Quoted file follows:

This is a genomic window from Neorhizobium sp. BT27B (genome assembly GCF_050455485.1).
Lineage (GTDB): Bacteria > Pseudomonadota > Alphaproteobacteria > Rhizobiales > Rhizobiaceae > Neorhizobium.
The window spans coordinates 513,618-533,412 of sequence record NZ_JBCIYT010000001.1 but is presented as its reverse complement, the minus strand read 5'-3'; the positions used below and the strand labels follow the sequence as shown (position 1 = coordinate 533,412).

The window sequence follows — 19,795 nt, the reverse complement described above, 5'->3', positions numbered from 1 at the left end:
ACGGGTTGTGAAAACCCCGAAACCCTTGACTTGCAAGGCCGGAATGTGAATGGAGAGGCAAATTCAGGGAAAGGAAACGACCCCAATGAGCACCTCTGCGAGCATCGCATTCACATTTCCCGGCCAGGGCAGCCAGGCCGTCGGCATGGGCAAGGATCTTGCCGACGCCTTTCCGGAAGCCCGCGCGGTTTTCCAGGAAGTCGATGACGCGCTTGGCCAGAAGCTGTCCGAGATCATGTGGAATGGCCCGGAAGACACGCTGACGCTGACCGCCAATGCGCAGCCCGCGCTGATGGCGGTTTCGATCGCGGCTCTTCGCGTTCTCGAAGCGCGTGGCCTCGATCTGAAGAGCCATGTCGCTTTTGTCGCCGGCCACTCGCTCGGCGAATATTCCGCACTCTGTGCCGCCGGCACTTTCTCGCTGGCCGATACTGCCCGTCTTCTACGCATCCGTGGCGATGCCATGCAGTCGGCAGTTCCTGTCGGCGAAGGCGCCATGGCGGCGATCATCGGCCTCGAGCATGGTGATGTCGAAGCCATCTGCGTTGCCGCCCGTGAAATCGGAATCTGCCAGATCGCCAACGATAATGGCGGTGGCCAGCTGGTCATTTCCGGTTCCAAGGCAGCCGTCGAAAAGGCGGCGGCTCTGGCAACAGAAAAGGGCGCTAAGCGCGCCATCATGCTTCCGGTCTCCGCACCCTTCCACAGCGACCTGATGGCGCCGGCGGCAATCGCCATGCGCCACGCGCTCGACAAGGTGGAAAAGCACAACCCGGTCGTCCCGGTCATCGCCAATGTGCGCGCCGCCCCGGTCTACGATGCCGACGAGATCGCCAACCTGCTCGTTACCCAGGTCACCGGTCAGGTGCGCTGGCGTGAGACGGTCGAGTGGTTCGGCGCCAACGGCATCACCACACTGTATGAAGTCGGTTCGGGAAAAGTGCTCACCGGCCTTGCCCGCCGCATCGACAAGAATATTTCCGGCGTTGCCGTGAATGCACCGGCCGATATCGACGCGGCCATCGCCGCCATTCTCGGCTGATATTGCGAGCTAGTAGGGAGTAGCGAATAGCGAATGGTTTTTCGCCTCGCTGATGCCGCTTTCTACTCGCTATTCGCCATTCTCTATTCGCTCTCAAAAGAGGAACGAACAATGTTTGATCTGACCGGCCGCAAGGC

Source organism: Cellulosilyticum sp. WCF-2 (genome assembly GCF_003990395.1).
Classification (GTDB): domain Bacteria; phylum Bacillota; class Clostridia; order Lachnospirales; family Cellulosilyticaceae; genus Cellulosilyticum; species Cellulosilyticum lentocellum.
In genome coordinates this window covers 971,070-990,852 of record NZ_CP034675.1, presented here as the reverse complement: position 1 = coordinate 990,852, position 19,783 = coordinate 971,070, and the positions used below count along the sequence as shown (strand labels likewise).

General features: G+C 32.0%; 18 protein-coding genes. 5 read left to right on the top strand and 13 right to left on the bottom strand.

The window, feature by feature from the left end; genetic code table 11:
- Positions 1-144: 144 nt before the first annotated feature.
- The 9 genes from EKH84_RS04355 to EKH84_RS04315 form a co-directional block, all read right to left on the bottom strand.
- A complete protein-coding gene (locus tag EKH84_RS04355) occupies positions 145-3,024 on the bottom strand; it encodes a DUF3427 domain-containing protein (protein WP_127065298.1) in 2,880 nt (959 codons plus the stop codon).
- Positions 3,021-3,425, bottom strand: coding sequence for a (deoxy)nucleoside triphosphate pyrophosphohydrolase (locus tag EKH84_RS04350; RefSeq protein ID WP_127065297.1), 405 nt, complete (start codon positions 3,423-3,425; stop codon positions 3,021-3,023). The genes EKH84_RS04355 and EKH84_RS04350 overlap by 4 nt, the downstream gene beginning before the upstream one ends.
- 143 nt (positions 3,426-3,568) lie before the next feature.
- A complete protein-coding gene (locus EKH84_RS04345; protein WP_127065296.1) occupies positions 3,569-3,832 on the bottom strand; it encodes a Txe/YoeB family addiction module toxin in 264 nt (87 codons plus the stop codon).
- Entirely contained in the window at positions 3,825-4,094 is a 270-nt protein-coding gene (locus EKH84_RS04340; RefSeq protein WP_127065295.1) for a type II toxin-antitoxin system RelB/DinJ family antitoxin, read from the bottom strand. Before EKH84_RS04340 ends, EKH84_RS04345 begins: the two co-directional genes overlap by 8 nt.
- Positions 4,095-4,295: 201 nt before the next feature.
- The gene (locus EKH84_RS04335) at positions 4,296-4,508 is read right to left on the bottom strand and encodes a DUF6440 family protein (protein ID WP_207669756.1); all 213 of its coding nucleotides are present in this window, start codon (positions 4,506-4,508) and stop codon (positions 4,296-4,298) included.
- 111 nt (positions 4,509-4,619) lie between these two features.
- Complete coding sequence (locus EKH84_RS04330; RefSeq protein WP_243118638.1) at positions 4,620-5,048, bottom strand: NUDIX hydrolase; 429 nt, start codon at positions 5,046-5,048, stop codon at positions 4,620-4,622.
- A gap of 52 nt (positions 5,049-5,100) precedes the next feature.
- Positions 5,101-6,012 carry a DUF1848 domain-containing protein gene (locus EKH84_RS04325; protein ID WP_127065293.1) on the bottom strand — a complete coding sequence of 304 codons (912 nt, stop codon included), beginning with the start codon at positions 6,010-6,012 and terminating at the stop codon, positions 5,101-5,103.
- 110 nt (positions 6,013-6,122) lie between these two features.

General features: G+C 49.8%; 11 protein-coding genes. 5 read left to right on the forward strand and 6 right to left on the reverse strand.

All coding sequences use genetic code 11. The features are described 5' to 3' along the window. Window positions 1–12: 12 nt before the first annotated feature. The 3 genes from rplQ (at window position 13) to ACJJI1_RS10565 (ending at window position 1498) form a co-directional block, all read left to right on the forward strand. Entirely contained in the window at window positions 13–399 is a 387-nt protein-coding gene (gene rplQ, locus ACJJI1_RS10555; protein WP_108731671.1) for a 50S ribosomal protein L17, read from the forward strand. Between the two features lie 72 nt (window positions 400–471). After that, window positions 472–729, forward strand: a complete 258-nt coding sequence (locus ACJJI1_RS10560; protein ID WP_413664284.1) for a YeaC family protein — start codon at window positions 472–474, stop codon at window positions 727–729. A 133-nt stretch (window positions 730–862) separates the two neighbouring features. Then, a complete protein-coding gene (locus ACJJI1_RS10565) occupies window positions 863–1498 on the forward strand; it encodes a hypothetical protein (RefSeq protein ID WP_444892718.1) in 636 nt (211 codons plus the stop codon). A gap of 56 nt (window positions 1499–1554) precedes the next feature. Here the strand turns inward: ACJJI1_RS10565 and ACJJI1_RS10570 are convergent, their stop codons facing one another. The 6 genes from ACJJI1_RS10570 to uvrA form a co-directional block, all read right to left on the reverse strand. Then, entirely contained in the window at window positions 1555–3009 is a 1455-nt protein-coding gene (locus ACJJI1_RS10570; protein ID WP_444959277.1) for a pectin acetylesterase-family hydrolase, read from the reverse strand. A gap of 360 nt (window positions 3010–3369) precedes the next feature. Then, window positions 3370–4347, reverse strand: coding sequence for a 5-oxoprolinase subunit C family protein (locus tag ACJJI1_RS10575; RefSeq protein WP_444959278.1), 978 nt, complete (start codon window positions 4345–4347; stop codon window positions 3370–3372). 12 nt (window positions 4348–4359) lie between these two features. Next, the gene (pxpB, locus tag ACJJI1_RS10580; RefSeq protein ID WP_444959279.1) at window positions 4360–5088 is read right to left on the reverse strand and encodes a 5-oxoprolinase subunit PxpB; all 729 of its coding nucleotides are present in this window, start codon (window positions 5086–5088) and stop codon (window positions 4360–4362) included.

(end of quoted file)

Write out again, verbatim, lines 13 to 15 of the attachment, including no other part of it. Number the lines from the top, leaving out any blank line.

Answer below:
- A complete protein-coding gene (locus tag EKH84_RS04355) occupies positions 145-3,024 on the bottom strand; it encodes a DUF3427 domain-containing protein (protein WP_127065298.1) in 2,880 nt (959 codons plus the stop codon).
- Positions 3,021-3,425, bottom strand: coding sequence for a (deoxy)nucleoside triphosphate pyrophosphohydrolase (locus tag EKH84_RS04350; RefSeq protein ID WP_127065297.1), 405 nt, complete (start codon positions 3,423-3,425; stop codon positions 3,021-3,023). The genes EKH84_RS04355 and EKH84_RS04350 overlap by 4 nt, the downstream gene beginning before the upstream one ends.
- 143 nt (positions 3,426-3,568) lie before the next feature.